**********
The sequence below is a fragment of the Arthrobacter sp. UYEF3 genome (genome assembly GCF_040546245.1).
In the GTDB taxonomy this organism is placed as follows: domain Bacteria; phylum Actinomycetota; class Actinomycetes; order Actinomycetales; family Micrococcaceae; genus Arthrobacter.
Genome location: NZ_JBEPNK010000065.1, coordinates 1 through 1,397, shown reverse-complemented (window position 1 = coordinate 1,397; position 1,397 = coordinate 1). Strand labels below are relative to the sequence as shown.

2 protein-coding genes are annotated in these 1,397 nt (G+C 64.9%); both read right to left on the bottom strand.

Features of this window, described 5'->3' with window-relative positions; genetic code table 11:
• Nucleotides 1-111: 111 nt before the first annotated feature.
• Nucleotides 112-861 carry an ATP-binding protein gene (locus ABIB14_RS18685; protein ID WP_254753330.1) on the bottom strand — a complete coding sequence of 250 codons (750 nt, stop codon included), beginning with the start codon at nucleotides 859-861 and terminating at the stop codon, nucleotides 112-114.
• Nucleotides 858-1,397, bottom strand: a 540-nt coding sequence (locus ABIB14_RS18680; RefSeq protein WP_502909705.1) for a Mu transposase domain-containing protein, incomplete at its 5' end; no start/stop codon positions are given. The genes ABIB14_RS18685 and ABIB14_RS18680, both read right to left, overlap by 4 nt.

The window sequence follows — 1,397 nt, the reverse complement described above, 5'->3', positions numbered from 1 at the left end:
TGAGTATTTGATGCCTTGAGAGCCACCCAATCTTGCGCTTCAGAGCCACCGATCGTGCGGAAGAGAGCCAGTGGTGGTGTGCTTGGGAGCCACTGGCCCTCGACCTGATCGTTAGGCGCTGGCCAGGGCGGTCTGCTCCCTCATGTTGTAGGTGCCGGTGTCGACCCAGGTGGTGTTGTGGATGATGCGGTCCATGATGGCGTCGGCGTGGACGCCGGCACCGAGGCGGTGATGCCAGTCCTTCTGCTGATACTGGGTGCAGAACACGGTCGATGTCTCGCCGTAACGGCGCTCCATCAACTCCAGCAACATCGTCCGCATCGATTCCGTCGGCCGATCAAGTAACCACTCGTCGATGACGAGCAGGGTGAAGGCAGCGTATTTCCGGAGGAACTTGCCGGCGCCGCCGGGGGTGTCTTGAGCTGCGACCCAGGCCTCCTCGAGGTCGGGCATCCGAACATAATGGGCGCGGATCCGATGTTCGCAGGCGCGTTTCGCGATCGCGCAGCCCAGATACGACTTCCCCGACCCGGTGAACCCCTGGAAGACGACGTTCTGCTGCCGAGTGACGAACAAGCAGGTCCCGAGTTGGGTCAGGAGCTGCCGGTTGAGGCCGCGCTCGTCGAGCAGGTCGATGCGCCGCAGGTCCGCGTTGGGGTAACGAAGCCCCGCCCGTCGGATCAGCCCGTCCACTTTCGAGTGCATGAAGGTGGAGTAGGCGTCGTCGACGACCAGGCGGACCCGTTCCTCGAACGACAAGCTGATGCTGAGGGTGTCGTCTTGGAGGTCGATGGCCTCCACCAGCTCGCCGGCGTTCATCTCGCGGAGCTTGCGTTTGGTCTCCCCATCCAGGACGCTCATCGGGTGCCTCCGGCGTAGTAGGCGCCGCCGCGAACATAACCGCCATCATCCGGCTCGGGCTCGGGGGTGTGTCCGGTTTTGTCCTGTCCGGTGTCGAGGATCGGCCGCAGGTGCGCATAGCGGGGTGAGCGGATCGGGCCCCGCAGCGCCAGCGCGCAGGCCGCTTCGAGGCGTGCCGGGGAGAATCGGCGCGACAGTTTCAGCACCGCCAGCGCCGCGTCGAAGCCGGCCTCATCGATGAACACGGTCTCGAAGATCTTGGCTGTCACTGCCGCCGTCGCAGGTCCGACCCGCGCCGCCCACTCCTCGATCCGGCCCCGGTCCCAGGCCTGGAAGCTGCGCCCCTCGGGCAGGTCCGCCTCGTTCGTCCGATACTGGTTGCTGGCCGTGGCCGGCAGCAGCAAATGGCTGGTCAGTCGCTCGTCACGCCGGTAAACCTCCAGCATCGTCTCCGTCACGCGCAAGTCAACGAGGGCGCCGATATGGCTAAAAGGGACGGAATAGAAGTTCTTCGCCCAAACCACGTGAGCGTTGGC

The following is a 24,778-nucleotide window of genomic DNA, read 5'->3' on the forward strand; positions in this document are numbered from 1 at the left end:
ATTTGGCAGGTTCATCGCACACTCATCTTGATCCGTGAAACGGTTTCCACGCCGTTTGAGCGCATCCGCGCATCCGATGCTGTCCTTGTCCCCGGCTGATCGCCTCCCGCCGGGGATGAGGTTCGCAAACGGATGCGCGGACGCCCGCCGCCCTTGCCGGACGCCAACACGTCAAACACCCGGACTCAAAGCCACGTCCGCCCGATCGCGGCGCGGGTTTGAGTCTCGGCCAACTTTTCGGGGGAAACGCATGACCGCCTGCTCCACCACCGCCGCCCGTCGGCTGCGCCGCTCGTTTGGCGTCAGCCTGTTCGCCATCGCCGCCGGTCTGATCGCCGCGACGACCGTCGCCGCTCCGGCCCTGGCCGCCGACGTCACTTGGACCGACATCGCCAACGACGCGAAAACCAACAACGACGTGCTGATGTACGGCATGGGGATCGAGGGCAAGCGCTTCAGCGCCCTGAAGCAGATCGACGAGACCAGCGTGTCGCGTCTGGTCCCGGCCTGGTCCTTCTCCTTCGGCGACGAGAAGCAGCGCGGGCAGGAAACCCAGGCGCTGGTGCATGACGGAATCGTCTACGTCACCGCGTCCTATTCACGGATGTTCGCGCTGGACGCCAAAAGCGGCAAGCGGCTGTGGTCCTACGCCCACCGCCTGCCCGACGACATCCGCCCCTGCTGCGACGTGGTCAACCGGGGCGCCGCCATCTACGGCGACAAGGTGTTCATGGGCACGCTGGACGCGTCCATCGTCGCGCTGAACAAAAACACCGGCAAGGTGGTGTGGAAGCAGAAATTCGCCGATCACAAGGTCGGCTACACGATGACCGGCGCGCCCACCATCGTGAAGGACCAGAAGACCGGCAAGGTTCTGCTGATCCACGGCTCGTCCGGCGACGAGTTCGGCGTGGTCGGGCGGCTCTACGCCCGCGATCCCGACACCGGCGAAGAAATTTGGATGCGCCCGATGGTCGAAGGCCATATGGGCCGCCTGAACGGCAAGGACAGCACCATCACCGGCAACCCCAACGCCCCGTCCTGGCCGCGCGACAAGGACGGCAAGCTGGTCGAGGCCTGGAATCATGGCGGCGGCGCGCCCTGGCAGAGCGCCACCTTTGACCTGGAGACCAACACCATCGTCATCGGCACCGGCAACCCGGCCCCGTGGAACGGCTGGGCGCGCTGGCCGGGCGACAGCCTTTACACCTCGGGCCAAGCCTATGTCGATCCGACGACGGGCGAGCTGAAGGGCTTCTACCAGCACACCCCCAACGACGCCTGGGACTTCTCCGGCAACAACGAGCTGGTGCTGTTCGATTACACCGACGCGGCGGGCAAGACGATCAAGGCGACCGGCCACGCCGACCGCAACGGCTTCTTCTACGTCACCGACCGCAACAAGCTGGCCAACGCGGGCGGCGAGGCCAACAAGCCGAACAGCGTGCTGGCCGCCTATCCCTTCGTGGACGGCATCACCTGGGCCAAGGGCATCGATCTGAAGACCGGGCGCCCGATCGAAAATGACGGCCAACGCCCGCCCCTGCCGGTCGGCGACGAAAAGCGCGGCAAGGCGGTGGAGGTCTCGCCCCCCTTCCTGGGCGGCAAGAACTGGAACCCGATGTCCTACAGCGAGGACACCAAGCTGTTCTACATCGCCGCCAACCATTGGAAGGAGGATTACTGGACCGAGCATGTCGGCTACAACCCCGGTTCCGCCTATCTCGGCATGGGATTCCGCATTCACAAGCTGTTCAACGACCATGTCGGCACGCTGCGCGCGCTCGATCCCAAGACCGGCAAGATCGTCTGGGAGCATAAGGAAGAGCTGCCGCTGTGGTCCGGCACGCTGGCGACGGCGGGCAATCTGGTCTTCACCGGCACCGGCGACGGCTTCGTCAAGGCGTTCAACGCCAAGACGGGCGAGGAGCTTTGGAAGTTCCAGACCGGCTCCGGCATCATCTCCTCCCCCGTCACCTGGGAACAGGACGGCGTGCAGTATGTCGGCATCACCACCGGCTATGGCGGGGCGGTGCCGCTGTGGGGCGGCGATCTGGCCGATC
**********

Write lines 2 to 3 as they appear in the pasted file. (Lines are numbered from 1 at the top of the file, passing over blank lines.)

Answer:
In the GTDB taxonomy this organism is placed as follows: domain Bacteria; phylum Actinomycetota; class Actinomycetes; order Actinomycetales; family Micrococcaceae; genus Arthrobacter.
Genome location: NZ_JBEPNK010000065.1, coordinates 1 through 1,397, shown reverse-complemented (window position 1 = coordinate 1,397; position 1,397 = coordinate 1). Strand labels below are relative to the sequence as shown.